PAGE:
Melissa Kossler Dutton, Associated Press
Although glass and screens have eliminated the practical need for shutters, they're still popular for decoration. "They add another layer of thoughtful detailing to a house," says Ted Cleary, a landscape architect in Charlotte, N.C.
But to get the right look, you still have to consider function when choosing and hanging shutters, experts say.
"Beauty in architecture, as with many objects, often stems from seeing a detail that illustrates its purpose," Cleary says.
Layla A. Jones
A Philly family got lucky this morning when they won the jackpot of room makeovers thanks to Wendy Williams and Aaron’s furniture store.
Recent Temple graduate and therapeutic staff contractor Rovonna Sampson and her husband Lemar were living in a living room that wasn’t very livable—their sofa was being held up by books and a speaker. Thanks to the Wendy Williams ‘Win a Room in June’ contest, the Sampson’s living room will get a space-lift including a nine piece Woodhaven living room suite, a 65” RCA” LED TV, and an LG Wifi Home Theater System.
‘Win a Room in June’ is a contest that will reward new furniture to one family every week in June for one room in their home. The Sampson’s living room was selected out of more than 16,000 submissions and they are the second of four families to be chosen for the sweepstakes.
Kim Cook, Associated Press
Being a small, sparsely populated island nudged up against the edge of the Arctic Circle hasn't stopped Iceland from nurturing a rich and varied design industry.
While Viking runes, vintage Northern architecture and eons-old natural elements inspire much of the country's design and craft work, "the field is young, and we've taken steps to develop the industry as a whole," says Sari Peltonen, spokeswoman for the Icelandic Design Center. The first national design policy was published this spring, and the Iceland Academy of the Arts gave its first master's degrees in design.
Peltonen says much of modern Icelandic design speaks to the island's rugged geography, history and folklore (full of epic sagas and tales of magical wee folk).
Dean Fosdick, Associated Press
Making a yard and a community more beautiful begins at the curb. But that narrow space between sidewalk and street — sometimes called a boulevard, median, hellstrip, parkway, verge or tree belt — is a gardening challenge.
For starters, it's probably owned by the municipality but falls to the homeowner to maintain. So the first step in caring for it is to sort out what local rules allow.
"You need to go to the city's website if there are any questions about who owns what," said Evelyn Hadden, author of the new book "Hellstrip Gardening" (Timber Press). "The zoning laws should be posted online."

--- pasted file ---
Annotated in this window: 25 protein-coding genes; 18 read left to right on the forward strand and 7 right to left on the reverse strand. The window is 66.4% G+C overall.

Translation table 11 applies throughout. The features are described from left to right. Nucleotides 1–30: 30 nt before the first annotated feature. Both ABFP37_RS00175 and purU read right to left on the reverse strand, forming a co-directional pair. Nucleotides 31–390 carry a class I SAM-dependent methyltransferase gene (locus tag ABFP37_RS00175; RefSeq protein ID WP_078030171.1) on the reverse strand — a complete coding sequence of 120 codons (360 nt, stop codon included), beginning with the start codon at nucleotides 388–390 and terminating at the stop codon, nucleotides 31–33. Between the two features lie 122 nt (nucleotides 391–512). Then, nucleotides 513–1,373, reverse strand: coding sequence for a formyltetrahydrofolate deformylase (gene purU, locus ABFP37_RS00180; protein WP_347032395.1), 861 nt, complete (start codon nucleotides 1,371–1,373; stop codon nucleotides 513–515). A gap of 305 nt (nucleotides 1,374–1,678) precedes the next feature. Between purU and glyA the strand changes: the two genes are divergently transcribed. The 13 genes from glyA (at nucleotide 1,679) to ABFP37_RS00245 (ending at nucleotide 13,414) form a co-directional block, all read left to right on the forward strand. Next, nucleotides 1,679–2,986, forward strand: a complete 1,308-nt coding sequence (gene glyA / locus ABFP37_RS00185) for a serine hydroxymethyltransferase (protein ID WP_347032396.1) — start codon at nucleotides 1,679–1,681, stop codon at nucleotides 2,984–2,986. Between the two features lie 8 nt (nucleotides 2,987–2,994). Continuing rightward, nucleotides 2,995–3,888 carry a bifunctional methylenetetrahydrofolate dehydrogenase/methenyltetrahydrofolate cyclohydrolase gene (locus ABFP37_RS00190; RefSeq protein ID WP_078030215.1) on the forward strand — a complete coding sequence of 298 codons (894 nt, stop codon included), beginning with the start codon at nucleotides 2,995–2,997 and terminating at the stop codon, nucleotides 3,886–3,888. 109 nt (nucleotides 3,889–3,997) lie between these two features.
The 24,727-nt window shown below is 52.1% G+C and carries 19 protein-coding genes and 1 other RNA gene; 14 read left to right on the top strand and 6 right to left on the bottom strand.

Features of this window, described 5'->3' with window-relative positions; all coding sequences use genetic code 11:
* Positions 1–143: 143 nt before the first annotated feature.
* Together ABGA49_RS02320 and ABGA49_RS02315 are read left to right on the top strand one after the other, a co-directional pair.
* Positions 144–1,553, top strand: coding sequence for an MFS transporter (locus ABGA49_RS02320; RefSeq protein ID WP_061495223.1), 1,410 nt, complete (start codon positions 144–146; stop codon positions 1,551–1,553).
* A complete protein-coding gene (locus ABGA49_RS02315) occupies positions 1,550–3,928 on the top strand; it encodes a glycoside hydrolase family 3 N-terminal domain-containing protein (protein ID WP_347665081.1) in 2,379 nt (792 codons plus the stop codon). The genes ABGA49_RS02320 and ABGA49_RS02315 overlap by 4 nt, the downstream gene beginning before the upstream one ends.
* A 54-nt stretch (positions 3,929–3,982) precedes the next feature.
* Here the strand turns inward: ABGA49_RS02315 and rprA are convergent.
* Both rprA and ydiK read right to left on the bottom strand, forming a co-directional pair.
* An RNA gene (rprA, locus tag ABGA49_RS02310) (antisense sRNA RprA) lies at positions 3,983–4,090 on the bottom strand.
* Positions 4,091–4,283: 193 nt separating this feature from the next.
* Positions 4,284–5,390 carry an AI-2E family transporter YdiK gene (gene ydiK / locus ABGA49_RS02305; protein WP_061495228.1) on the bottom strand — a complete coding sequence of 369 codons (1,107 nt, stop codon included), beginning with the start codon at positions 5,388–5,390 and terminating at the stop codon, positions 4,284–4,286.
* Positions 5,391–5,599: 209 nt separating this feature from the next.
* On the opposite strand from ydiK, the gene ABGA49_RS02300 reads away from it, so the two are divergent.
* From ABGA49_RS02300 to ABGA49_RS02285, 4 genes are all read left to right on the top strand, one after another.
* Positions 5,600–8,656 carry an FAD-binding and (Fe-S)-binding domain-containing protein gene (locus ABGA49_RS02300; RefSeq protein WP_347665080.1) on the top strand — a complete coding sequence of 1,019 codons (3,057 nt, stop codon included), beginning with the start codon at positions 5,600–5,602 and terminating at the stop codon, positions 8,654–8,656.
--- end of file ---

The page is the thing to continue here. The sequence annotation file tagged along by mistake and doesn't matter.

Layla A. Jones
Ask former teacher Monica Mangin and her best friend, Jess Jackson who used to be a part-time mom and recreational therapist, and they’ll say their drastic career switches just made sense. Neither had formal design training but today the pair co-hosts a home improvement show called Knock It Off! on the Live Well Network and run East Coast Creative, a fun, popular home and design blog. They're like the local, lady version of the Property Brothers. Well, kind of.
The longtime friends and Bucks County residents believe you don’t have to have a lot of money to makeover your home. That’s the principle behind both their TV show and website, where you can find DIY projects on everything from a hi-lighter enhanced thrift-store painting to a homemade, birdcage style pendant light fixture.
Colleen Barry, Associated Press
VENICE, Italy (AP) — In an era of "starchitects," Rem Koolhaas, who merits mention as one himself, wants to strip the discipline to its barest elements, bypassing the cult of personality and any architectural grandiosity.
Koolhaas had no time to waste as he hurriedly but efficiently guided visitors through a one-hour tour of his exhibit "Elements of Architecture" shortly before it opened here last weekend as part of the Venice Biennale's 14th International Architecture Exhibit. The exhibit covers nothing less than architecture's evolution from homo erectus' first man-made fire to heating fixtures of the future, focusing on the plainer elements: ceilings unnoticed overhead; corridors too quickly bypassed; those overlooked conveyances, elevators.
"If you look at each element in isolation" you can feel its powerful, psychological dimension, Koolhaas said, beyond any "technical, artistic and pragmatic details."
Lee Reich, Associated Press
Marigold is among the most widely planted and, hence, mundane of flowers. Yet I enjoy them as an essential part of summer with their yolk-like blooms and pungent foliage.
For those who are bored by marigolds, as well as those who love them, let me introduce Lemon Gem and its kin.
Lemon Gem is unlike most familiar marigolds. It belongs to a different species, in fact, than the French or African marigolds soon to open their sunny heads in gardens almost everywhere. Those marigolds you grow for their flowers — large, solid-color pompoms in the case of the African marigolds (Tagetes erecta), and smaller, sometimes multicolored single or double flowers in the case of the French marigolds (T. patula).
Dean Fosdick, Associated Press
Wildlife watchers can now wield unnatural powers, playing actual birdcalls on smart phones and other mobile devices. The practice, called playback, is effective for attracting elusive species but also can harm nesting birds if overused.
"It's kind of a balancing act," said Jeffrey Gordon, president of the American Birding Association in Colorado Springs, Colorado.
"If you're bringing a common bird into view for a group of kids or showing people how habitat is really good for birds, then a case can be made that it's a good tool for making birds visible. Caution is most warranted when you have a rare species or a species when a lot of people want to see it at the same location."